As to the change in the use of the disputed domain name made after receipt of the Complainant’s cease and desist letter, the Respondent states that, upon receiving the Complainant’s email on October 10, 2016 threatening possible legal measures, “common business sense” dictated the Respondent immediately change its use of the disputed domain name to a previous rotating use until further research could be done as to the strength, if any, of the Complainant’s ROSEFIELD trademark application claim.
The Respondent also indicates that, prior to buying the disputed domain name, as part of its thorough due diligence, the Respondent did a search on the USPTO database for ROSEFIELD and ROSE FIELD and found no results, including no results for the Complainant, and thus determined that given the obvious generic, intuitive, geographic, surname and common use nature of ROSEFIELD and ROSE FIELD, it would not be infringing on any service marks or trademarks.
With respect to the Complainant’s statement that the Respondent is not making a legitimate use of the disputed domain name because it apparently offered to buy the disputed domain name through a broker and apparently did not get a favorable response, the Respondent states that “it does not have to sell a domain name at any price if it wants to continue using it itself”, and that “even registrars offer new and secondary market domains for sale in auctions or otherwise”.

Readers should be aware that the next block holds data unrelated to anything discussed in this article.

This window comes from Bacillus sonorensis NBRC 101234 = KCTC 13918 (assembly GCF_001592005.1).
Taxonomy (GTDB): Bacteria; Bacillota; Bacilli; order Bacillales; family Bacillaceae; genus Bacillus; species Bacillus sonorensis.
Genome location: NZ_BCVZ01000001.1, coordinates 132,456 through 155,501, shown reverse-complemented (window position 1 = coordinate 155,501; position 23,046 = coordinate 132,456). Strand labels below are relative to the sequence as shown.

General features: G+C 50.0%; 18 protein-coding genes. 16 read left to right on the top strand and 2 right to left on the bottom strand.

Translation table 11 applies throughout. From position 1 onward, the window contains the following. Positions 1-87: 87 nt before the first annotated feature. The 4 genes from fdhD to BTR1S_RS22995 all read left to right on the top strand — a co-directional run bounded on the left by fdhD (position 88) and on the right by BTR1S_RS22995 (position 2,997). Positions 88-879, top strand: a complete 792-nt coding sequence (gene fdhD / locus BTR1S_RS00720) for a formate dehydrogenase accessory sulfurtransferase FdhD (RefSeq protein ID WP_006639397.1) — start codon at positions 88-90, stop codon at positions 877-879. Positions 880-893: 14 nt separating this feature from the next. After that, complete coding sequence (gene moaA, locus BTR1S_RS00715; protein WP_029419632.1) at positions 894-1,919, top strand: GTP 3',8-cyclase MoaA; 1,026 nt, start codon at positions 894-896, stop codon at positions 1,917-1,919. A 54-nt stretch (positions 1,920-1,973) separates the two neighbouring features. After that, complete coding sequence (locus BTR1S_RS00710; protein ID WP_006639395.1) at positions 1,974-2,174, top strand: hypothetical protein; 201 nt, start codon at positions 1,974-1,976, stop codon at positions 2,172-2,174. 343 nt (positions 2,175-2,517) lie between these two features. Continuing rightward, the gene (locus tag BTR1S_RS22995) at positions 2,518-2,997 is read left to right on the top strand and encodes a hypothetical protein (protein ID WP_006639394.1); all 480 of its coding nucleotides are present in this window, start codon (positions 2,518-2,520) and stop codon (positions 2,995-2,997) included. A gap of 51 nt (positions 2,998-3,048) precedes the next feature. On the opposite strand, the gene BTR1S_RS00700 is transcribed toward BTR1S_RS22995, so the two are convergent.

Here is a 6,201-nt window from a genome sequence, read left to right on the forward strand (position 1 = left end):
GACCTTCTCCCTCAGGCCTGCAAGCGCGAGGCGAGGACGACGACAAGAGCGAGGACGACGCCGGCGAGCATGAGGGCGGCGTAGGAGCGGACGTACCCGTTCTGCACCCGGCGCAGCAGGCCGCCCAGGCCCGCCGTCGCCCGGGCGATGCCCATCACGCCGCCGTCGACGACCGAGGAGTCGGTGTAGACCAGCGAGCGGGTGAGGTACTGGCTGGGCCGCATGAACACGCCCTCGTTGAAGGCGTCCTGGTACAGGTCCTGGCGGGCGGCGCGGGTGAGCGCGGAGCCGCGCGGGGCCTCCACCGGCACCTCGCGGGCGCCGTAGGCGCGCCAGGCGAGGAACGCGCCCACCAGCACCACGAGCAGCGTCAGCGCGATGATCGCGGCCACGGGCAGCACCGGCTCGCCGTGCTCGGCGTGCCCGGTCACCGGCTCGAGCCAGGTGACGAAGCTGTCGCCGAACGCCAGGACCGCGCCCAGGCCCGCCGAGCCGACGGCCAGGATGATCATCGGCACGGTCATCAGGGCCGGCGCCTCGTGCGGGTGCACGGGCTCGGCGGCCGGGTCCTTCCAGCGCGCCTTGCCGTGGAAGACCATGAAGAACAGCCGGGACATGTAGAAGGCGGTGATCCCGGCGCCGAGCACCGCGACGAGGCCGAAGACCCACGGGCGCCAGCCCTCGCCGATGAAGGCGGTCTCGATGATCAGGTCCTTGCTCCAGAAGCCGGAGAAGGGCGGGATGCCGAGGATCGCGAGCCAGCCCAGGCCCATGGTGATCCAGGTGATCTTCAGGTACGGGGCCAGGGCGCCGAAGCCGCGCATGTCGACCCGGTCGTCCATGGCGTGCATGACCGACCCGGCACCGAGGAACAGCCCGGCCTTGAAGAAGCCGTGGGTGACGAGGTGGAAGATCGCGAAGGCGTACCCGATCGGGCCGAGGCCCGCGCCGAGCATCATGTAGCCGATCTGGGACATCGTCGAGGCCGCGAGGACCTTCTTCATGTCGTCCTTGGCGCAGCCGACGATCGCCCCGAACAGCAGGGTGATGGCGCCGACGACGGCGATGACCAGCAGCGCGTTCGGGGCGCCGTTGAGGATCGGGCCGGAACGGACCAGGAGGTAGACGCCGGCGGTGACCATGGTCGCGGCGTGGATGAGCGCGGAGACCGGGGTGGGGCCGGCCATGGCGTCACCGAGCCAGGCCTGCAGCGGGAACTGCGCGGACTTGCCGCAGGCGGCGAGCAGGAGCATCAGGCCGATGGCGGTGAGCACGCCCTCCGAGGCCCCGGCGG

The Respondent rejects the Complainant’s claims that it owns and operates the disputed domain name in bad faith, reiterating that it did its proper due diligence at the time of registration, ascertaining that no registered or common law trademarks existed, including in the United States, where the Respondent only conducts its business. The Respondent highlights that the Complainant knew of the disputed domain name and its use by the Respondent in connection with pay-per-click links at the time it formed its start-up business in 2015.
6. Discussion and Findings
According to paragraph 15(a) of the Rules: “A Panel shall decide a complaint on the basis of the statements and documents submitted and in accordance with the Policy, these Rules and any rules and principles of law that it deems applicable”. Paragraph 4(a) of the Policy directs that the Complainant must prove each of the following:
(i) that the disputed domain name registered by the Respondent is identical or confusingly similar to a trademark or service mark in which the Complainant has rights;